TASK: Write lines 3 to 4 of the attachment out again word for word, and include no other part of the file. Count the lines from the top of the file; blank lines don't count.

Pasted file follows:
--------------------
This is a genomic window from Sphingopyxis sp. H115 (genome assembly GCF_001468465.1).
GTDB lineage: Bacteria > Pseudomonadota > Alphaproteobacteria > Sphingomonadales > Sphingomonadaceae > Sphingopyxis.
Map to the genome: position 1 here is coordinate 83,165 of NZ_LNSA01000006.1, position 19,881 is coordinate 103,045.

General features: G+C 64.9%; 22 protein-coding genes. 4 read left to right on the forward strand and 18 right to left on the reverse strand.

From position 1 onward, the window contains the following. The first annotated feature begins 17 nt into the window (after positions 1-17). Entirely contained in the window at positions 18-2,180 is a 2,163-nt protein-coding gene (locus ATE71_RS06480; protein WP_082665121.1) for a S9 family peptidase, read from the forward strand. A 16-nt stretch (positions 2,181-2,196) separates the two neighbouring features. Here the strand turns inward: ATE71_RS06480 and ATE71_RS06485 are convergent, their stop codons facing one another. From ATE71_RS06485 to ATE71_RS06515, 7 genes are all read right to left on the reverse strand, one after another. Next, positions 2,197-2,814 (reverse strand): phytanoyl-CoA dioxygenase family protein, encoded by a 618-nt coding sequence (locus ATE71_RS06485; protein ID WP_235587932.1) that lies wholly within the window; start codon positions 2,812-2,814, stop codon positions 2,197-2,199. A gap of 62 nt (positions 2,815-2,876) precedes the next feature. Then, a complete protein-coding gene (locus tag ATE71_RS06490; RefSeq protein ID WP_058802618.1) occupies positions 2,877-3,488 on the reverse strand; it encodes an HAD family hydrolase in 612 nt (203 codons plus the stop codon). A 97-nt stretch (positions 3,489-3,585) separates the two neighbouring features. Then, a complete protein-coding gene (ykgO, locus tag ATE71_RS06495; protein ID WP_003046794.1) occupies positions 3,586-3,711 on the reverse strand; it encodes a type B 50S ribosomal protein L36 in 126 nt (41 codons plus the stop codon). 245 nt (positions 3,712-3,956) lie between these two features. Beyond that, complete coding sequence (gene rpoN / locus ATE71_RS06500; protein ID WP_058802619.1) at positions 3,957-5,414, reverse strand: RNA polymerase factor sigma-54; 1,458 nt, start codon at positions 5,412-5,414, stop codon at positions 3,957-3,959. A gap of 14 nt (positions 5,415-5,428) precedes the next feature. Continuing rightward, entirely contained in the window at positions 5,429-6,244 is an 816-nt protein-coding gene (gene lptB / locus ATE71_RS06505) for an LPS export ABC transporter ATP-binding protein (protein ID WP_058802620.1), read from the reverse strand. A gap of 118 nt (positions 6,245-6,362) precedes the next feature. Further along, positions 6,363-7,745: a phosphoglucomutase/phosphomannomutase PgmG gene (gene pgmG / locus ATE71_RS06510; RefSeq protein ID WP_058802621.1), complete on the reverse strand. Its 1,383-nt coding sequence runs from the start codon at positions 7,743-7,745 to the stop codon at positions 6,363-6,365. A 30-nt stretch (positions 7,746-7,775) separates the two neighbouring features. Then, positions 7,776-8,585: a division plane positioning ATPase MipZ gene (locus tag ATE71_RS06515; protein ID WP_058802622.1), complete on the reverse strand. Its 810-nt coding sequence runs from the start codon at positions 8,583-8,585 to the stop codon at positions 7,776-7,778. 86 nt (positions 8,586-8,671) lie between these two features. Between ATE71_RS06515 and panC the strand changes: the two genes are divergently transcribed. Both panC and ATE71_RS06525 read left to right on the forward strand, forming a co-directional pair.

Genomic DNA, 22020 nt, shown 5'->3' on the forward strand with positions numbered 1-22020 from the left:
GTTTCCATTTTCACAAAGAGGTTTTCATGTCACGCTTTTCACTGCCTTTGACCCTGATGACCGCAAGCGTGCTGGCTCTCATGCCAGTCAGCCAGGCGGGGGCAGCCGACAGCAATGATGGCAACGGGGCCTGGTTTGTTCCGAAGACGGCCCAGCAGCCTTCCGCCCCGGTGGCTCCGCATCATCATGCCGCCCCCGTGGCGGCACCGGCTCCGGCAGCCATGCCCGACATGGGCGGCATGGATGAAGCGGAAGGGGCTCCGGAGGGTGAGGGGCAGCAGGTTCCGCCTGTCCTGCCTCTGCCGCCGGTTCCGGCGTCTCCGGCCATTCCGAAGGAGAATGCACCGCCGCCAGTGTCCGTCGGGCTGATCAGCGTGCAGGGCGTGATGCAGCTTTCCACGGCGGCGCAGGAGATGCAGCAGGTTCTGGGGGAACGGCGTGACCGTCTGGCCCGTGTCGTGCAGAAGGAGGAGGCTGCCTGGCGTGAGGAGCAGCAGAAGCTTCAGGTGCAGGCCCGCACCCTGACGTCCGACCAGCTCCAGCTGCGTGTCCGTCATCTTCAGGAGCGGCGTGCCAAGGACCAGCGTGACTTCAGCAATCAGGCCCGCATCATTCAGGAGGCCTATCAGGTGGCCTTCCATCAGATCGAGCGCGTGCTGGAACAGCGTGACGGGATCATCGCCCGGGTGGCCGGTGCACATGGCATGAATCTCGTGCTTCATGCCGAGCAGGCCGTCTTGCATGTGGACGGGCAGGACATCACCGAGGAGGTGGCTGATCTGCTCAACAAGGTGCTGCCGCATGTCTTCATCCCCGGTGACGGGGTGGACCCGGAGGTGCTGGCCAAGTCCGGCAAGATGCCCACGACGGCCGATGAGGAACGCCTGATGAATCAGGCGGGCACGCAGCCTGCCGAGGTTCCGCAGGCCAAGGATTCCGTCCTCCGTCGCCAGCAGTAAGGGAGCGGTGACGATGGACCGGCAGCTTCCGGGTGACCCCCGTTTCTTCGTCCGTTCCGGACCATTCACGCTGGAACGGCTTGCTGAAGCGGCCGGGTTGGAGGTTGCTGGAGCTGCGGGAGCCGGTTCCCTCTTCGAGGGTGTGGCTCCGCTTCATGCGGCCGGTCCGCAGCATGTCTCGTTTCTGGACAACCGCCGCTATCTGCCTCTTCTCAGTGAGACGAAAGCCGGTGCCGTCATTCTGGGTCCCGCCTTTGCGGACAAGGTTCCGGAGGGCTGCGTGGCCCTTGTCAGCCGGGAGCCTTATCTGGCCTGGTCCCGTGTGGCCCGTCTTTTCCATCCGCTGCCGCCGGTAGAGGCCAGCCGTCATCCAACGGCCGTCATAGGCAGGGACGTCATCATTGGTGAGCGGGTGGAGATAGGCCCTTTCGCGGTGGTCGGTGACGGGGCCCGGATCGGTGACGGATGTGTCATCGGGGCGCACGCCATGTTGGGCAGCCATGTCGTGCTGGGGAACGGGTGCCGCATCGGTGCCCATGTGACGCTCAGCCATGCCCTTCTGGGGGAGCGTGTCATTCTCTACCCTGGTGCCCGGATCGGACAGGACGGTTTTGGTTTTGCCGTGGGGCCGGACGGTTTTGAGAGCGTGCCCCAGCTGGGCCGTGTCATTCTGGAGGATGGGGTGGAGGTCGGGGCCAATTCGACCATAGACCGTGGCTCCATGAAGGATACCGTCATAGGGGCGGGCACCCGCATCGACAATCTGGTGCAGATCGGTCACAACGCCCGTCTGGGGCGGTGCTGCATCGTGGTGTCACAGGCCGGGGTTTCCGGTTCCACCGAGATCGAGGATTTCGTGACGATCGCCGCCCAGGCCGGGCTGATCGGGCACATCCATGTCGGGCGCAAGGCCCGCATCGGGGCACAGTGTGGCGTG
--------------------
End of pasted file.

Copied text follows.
Map to the genome: position 1 here is coordinate 83,165 of NZ_LNSA01000006.1, position 19,881 is coordinate 103,045.

General features: G+C 64.9%; 22 protein-coding genes. 4 read left to right on the forward strand and 18 right to left on the reverse strand.